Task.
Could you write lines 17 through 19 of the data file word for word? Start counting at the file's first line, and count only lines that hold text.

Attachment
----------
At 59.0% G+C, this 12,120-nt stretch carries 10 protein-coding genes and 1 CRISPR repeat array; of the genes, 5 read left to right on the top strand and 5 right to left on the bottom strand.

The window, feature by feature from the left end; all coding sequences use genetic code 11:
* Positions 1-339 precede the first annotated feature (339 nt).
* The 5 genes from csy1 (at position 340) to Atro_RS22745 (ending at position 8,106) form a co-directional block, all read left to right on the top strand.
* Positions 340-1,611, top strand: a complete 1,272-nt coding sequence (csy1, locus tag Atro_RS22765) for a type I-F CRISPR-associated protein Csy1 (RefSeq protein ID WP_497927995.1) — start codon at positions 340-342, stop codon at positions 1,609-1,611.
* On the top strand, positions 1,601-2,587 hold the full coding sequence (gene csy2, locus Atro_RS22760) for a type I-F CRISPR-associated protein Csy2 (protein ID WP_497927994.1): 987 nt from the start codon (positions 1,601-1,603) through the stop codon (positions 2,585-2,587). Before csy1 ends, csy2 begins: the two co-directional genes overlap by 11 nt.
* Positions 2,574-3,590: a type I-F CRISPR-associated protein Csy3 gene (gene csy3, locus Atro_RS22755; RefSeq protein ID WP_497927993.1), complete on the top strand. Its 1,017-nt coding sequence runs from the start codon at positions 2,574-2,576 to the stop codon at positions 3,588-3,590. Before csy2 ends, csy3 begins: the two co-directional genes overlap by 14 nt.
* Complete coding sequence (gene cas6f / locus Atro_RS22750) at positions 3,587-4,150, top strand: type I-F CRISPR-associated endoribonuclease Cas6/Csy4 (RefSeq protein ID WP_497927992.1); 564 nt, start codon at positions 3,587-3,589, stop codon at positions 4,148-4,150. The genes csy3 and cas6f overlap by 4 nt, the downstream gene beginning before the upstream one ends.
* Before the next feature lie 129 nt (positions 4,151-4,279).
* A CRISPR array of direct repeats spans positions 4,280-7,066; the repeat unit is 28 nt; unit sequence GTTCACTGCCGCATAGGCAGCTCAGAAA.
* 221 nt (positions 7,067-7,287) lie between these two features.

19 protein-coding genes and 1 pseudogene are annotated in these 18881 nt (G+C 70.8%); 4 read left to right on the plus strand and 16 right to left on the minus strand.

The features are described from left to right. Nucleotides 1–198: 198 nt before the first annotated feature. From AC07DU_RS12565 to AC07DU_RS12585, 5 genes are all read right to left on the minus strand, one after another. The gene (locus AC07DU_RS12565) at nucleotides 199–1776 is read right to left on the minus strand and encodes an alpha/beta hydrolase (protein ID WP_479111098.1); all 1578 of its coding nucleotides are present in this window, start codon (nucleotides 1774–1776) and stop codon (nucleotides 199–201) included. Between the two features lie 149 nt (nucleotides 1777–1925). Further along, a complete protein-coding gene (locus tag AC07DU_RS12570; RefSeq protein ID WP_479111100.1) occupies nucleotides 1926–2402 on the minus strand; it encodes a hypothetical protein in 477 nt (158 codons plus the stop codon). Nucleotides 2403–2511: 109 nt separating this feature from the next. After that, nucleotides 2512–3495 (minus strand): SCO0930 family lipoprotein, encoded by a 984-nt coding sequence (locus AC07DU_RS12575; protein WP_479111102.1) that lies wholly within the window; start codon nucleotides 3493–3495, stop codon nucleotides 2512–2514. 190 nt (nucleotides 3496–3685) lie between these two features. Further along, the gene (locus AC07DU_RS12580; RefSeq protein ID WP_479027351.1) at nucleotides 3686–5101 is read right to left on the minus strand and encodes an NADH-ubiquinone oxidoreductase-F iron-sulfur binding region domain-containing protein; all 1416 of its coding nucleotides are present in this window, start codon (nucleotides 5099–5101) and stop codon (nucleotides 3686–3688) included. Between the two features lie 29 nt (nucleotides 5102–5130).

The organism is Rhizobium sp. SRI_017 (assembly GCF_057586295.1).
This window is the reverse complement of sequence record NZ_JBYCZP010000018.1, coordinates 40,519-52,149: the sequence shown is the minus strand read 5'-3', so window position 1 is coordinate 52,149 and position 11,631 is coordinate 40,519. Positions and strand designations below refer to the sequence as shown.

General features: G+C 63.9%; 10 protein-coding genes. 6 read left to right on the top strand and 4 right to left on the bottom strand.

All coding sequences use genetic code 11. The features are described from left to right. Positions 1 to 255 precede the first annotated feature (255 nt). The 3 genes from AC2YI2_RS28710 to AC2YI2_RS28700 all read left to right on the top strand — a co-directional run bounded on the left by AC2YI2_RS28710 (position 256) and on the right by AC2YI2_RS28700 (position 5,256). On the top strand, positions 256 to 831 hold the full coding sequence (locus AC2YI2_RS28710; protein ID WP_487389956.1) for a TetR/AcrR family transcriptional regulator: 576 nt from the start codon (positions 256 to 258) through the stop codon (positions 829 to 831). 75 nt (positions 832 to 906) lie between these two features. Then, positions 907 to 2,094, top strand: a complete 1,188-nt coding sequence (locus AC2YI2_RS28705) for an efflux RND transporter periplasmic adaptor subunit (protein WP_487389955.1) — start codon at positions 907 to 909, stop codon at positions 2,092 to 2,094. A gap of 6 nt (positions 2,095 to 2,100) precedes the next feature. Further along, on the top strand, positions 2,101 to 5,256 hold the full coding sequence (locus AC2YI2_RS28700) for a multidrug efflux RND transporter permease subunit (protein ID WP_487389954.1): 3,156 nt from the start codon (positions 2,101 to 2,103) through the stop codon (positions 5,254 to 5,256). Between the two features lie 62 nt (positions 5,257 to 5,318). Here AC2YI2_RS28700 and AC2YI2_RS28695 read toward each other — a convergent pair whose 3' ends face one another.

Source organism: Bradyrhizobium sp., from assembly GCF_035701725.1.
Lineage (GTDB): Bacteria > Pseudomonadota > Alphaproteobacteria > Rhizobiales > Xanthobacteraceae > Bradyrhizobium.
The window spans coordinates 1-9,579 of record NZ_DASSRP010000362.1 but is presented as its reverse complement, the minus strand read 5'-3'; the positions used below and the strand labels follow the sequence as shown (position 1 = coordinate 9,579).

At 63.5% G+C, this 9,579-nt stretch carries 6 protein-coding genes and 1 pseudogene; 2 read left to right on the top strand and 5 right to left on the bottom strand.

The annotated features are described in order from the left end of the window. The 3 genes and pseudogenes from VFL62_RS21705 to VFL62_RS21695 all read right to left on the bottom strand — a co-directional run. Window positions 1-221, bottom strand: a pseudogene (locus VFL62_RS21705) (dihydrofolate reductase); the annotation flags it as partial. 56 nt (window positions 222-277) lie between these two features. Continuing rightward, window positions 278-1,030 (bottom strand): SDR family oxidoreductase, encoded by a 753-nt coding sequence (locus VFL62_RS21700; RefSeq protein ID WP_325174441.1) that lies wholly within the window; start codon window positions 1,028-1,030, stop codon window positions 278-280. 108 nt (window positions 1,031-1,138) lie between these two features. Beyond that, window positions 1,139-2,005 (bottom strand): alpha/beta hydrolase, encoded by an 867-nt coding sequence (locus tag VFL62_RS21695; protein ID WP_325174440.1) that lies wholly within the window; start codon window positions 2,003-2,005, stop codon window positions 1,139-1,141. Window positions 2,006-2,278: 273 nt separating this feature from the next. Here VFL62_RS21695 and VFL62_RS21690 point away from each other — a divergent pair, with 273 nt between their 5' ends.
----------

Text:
All coding sequences use genetic code 11. The features are described from left to right. Positions 1 to 255 precede the first annotated feature (255 nt). The 3 genes from AC2YI2_RS28710 to AC2YI2_RS28700 all read left to right on the top strand — a co-directional run bounded on the left by AC2YI2_RS28710 (position 256) and on the right by AC2YI2_RS28700 (position 5,256). On the top strand, positions 256 to 831 hold the full coding sequence (locus AC2YI2_RS28710; protein ID WP_487389956.1) for a TetR/AcrR family transcriptional regulator: 576 nt from the start codon (positions 256 to 258) through the stop codon (positions 829 to 831). 75 nt (positions 832 to 906) lie between these two features. Then, positions 907 to 2,094, top strand: a complete 1,188-nt coding sequence (locus AC2YI2_RS28705) for an efflux RND transporter periplasmic adaptor subunit (protein WP_487389955.1) — start codon at positions 907 to 909, stop codon at positions 2,092 to 2,094. A gap of 6 nt (positions 2,095 to 2,100) precedes the next feature. Further along, on the top strand, positions 2,101 to 5,256 hold the full coding sequence (locus AC2YI2_RS28700) for a multidrug efflux RND transporter permease subunit (protein ID WP_487389954.1): 3,156 nt from the start codon (positions 2,101 to 2,103) through the stop codon (positions 5,254 to 5,256). Between the two features lie 62 nt (positions 5,257 to 5,318). Here AC2YI2_RS28700 and AC2YI2_RS28695 read toward each other — a convergent pair whose 3' ends face one another.

Source organism: Bradyrhizobium sp., from assembly GCF_035701725.1.
Lineage (GTDB): Bacteria > Pseudomonadota > Alphaproteobacteria > Rhizobiales > Xanthobacteraceae > Bradyrhizobium.